How do the futures market works? — Part 1

You understand how the spot market works (if you don’t, I’ll be writing a post about it soon) and now you’re trying to learn how does Bitcoin or Altcoins futures markets work, but you’re lost in all those milk and rice examples and can’t understand how can that be applied to cryptocurrencies. I’ll try to clarify this to you (with a corn example, yay!), while also solidifying this knowledge myself. We will study the futures market from the ground up.

Trading in the future

You can jump to the second part of this post if you just want to trade some futures and don’t want to go so deep into this, but I think it’s important to understand why things exist in the first place, especially when there’s money involved. But anyway, it’s up to you, you can always come back here if you start getting confused.

Imagine this: You’re a popcorn producer and in 2 months you will need 1 ton of corn for your next batch. You can’t predict what will the price of corn be in 2 months, so you make your calculations using the corn spot price and you see that after governmental theft, sorry, taxes, production costs and all that, you will profit when you sell the popcorn.

You meet with a corn farmer who just planted her crop, which she’ll harvest in 2 months. She agrees to sell you some corn from her next harvest. You make a contract: Mrs. Corn Farmer promises to deliver Mr. Popcorn Producer 1 ton of corn in 2 months in exchange for… How much?

If you let the price be the spot price at the delivery date, you’d be speculating, you don’t know what that price will be! If that price goes down, you’ll profit more, but if the price goes up, you’ll profit less and may even lose money. The reverse is true for the corn farmer.

You then fix the price at the current market price: US$ 100, a price that works for both you since you know you’ll be able to profit this way, and the farmer thinks the spot price will be less than US$ 100 in 2 months, so you both sign the contract.

That’s what a forward contract is: two parties make a custom contract (you will soon see why I’m calling it custom) agreeing to trade something at a future date and at a fixed price.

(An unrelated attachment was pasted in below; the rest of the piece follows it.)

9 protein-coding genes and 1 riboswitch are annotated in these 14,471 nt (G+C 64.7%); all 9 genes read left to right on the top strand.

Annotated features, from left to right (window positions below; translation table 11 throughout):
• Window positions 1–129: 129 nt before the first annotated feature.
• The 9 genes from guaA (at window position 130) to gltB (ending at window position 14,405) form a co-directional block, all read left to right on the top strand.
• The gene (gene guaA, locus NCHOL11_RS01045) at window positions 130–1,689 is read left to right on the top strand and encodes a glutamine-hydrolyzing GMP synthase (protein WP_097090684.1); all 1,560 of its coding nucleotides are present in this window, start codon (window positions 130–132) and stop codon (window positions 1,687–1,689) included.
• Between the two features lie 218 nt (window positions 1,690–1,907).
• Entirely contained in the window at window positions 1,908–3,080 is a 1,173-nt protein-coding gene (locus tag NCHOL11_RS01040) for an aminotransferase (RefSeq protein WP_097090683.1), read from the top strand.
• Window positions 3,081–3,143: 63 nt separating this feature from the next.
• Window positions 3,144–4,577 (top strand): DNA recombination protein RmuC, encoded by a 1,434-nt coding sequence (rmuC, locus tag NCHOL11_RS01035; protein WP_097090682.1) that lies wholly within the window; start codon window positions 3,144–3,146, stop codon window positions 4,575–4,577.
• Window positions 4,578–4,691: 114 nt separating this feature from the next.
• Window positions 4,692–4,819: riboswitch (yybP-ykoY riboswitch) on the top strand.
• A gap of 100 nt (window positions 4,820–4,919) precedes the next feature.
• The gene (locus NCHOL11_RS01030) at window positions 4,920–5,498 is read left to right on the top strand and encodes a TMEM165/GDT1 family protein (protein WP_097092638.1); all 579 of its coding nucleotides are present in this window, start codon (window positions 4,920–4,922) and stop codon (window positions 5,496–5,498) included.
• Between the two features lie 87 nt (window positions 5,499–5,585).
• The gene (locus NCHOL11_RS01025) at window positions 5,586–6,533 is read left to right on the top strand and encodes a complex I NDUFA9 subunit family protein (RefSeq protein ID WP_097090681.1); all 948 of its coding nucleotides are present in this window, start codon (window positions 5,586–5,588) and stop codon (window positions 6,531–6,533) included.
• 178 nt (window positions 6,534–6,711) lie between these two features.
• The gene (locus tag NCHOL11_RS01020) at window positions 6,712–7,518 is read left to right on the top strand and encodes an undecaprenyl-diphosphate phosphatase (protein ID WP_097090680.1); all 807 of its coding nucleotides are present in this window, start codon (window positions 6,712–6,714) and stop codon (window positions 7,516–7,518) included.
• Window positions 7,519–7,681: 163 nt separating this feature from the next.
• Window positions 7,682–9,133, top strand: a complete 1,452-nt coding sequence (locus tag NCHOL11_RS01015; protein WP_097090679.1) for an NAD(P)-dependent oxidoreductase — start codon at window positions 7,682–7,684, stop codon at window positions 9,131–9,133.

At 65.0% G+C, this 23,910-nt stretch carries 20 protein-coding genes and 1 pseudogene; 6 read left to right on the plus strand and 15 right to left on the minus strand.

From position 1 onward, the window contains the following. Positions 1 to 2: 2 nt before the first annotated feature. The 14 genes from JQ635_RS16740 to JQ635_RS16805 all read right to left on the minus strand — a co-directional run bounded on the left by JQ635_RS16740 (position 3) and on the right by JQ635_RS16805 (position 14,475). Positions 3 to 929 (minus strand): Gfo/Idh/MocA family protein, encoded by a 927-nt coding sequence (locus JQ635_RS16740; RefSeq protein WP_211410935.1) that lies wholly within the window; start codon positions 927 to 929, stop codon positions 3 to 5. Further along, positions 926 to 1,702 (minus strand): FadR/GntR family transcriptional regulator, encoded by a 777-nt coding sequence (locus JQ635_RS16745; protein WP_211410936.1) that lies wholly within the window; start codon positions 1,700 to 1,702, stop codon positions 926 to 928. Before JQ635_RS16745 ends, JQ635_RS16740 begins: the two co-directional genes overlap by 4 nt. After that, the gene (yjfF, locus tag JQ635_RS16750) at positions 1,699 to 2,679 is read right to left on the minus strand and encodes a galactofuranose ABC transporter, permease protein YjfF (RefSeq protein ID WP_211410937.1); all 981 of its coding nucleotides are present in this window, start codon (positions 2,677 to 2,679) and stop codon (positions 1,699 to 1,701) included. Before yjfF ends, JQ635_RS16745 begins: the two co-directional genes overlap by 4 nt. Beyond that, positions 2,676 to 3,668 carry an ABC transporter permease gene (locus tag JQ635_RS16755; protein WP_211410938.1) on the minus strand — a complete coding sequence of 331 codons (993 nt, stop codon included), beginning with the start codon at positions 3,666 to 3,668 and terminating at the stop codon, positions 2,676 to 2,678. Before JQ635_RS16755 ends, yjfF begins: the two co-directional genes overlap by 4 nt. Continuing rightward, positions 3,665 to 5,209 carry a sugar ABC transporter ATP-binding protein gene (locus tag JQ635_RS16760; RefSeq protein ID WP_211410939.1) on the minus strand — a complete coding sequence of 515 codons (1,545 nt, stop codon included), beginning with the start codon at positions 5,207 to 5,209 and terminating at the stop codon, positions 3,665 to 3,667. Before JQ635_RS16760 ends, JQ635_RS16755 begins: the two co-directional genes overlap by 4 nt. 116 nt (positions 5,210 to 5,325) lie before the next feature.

A bit of financial jargon: The party that will profit if the price goes up and lose if the price goes down (you, the popcorn producer) is in what’s called a long position, the party that will profit if the price goes down and lose if the price goes up (the corn farmer) is in what’s called a short position.

1 month has passed and the corn spot market price is 5% up. You, who’s in the long position (or simply put “You’re long”), are happy that you will only have to pay US$ 100 for 1 ton of corn now worth US$ 105 at the spot market. The farmer, who’s in the short position (or simply put “He is short”), starts thinking that if she hadn’t signed that contract and the spot price stays at US$ 105, or goes up even more, she’d be able to sell that 1 ton of corn at the spot market for a bigger profit, but it’s a contract, you’re happy with paying 5% less than the spot price and you’ll sue the farmer for breaching the contract if she doesn’t deliver.

But you’re now bearish, you start thinking this may be just a temporary spike in the price, so you want to realize that still unrealized US$ 5 profit now, afraid of losing it. The farmer is bullish, she’s afraid of loosing even more money if that price keeps going up, so she wants to realize her US$ 5 loss before she loses even more.

You know how to talk in terms of the farmer’s interests, so you make a proposal he can’t refuse: “You want to stop losing money, right? How’d you like to make a new contract where I sell you back that 1 ton of corn for US$ 105?”. You both sign that new contract.